Three Ways to Turn Student Members Into Professional Members

After graduation, many associations will need to convert student members into professional members. The process should be easy, accessible, and supportive to young people. Nearly 4 million higher-education degrees were awarded this graduation season, and now many students will enter the job market for the first time. Some may consider membership in...
Grads

After graduation, many associations will need to convert student members into professional members. The process should be easy, accessible, and supportive to young people.

Nearly 4 million higher-education degrees were awarded this graduation season, and now many students will enter the job market for the first time. Some may consider membership in a professional association—and some, in fact, are already members. With a student membership, young people gain access to information, supplemental training, news, and other resources designed to help them apply what they’re learning in the classroom.

For associations, student membership provides an opportunity to support emerging professionals in the earliest stage of their career. According to Marketing General Incorporated’s 2018 Membership Marketing Benchmarking Report, 73 percent of individual membership organizations offer a student membership category.

A majority of young members—87 percent of millennials and Gen Zers that I surveyed in Personify’s Young Members 2.0 study [PDF]—said it’s important to be part of an association. But the number of graduates converting from student to professional membership remains low: According to Marketing General’s survey, 24 percent of student members converted to professional membership last year, down 5 percent year over year.

Career-Focused Benefits

To narrow the conversion gap, associations must better engage student members at critical points before and after graduation.

It starts by understanding the student member’s career needs. Job-focused benefits, like mentoring, coaching, and professional learning and certification, continue to drive young members’ interest in associations. In the Personify survey, 92 percent of millennial and Gen Z members said professional development content was very important, and 87 percent placed a high value on networking opportunities made available through membership.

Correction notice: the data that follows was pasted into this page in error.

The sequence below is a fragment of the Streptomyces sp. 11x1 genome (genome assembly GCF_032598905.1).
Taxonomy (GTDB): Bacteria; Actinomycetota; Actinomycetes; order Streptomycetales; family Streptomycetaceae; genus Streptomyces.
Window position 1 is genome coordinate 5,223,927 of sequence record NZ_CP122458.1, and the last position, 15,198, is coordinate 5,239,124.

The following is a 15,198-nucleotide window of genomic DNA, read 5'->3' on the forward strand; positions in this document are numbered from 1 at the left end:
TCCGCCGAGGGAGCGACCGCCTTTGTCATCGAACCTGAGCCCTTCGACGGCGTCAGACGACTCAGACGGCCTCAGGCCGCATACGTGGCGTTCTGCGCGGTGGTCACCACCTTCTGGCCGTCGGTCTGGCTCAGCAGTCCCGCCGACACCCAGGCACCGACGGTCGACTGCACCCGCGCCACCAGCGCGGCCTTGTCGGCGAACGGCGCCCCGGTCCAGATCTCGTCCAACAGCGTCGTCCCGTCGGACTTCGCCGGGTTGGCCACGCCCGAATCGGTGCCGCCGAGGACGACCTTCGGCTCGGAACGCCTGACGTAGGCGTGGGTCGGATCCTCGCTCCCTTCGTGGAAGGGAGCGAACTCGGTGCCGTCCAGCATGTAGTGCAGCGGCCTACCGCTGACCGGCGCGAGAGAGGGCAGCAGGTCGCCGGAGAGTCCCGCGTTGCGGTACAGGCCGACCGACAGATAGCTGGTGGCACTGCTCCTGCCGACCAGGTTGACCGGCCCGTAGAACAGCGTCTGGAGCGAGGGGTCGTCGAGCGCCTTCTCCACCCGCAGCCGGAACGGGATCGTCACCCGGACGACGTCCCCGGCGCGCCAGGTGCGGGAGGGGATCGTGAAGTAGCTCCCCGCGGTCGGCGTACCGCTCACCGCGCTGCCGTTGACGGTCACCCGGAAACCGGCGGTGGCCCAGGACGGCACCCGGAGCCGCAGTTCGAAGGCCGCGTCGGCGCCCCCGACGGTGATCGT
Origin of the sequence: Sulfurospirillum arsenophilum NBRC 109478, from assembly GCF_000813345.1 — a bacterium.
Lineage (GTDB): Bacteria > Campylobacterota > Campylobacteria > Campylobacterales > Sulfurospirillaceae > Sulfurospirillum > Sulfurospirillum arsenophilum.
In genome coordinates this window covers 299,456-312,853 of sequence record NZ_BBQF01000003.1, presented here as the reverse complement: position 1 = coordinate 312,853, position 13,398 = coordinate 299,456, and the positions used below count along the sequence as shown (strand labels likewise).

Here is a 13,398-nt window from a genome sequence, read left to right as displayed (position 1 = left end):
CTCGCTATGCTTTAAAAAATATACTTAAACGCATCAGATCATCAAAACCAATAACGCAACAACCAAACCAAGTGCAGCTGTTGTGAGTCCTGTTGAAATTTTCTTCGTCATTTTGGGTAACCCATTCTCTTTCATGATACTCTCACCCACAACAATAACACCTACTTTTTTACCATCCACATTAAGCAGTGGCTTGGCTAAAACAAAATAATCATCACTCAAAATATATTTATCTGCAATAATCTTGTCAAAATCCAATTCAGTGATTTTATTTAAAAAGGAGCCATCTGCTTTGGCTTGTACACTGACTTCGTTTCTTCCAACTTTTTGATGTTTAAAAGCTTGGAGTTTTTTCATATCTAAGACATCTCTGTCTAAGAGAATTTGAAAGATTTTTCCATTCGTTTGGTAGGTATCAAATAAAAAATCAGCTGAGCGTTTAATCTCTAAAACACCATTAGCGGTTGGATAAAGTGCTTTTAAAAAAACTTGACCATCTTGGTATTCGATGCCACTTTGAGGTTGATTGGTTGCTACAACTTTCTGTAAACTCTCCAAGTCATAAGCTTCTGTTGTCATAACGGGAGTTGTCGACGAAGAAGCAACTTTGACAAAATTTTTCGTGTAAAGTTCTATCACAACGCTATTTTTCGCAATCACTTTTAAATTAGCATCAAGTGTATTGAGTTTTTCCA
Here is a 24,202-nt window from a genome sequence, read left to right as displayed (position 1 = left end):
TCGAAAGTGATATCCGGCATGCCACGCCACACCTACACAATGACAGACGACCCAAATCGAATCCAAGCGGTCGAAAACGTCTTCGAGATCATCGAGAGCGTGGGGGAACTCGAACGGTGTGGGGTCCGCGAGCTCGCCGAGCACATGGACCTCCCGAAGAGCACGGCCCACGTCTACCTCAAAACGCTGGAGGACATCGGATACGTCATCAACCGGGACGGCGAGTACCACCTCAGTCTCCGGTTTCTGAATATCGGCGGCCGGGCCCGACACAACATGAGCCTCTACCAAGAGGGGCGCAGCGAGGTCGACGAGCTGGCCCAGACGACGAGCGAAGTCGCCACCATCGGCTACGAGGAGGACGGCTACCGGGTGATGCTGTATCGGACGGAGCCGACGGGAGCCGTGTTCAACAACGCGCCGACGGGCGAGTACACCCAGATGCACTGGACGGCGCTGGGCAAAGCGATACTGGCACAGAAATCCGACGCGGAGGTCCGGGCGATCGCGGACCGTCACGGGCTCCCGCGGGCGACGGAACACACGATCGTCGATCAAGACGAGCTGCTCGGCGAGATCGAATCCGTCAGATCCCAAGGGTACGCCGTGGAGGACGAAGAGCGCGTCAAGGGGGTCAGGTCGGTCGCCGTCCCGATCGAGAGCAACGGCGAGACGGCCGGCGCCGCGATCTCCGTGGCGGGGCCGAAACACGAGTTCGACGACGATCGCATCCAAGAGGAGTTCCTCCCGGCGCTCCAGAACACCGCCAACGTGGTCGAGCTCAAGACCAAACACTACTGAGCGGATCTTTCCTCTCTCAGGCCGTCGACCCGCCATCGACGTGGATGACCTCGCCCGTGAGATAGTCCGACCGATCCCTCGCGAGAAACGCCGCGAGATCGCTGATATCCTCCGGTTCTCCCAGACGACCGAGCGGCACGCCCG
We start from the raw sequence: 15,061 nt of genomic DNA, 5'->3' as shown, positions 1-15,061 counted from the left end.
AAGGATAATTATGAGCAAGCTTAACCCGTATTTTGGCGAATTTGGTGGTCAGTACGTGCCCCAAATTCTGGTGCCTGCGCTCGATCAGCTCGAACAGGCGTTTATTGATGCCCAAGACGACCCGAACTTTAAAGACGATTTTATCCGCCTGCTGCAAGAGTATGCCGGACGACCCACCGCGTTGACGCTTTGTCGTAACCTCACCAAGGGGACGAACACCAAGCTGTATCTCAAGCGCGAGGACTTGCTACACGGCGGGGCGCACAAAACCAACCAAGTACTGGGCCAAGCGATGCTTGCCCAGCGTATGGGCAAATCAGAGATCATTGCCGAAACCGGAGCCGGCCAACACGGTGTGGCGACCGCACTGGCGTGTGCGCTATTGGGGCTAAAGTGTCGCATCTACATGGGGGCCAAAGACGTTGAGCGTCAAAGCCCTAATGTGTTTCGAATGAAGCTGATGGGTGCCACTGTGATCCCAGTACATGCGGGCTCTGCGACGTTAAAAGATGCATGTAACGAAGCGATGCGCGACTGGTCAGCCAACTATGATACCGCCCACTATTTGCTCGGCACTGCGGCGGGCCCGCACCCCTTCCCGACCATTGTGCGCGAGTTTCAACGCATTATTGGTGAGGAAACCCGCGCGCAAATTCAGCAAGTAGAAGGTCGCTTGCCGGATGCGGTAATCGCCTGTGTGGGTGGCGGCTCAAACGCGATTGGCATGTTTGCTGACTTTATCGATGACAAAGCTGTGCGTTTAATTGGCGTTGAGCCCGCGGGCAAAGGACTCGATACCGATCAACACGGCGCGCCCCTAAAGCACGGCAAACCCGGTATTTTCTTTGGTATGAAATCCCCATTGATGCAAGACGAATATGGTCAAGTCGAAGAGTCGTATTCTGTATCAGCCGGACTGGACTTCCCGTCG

Yet many organizations don’t design membership for young professionals. Marketing General reports that while 54 percent of associations offer student membership, only 18 percent have a value-driven offer specific to newly minted professionals. And an even smaller group of associations (11 percent) use career-stage membership categories, such as transitioning student or recent graduate.

Extending the value of student membership—even if the features and benefits are similar but offered at a slightly different price point—can be an easy way to keep student members engaged with your association. Continue to share the most relevant content to help young members navigate their transition from students to professionals with confidence and grace.

Face-to-Face Engagement

Don’t be afraid to have an in-person conversation with a student member. Our study showed that face-to-face conversations, whether at an event (49 percent) or with someone the student member already knew (42 percent), proved the most effective way to convert them to professional membership.

You can also extend these in-person connections to grow your mentoring and networking programs either at events or through online communities.

Accessible Pricing

For student members transitioning out of an academic setting, a desire to make the leap to full membership is one thing. Being able to afford it is another.

In our study, only 40 percent of young members reported that their membership experience was worth the dues. Of course, student members are likely to be more cash-strapped than other members. According to the research firm Statista, the median debt balance for millennials living in the 50 largest U.S. cities is about $23,000. Across, the U.S., 45 million people are carrying student debt loads, and one-fifth owe $100,000 or more. Meanwhile, the median basic annual membership dues were $212 last year, according to Marketing General.

Curating member benefits and programs is not enough. Adding flexibility for how young members can pay is essential. Installment payment plans offer an attractive alternative for price-sensitive members.

For example, let’s say the $250 cost of a full membership is spread across 12 months. With no interest charged, that’s $20.83 per month. So, for the price of two medium pizzas, new graduates can enjoy immediate access to benefits designed to accelerate their career and serve as an investment in their future.

By offering value, flexibility, and a portfolio of membership options that work for young members, associations can build a bridge from student to professional membership.

Source: www.asaecenter.org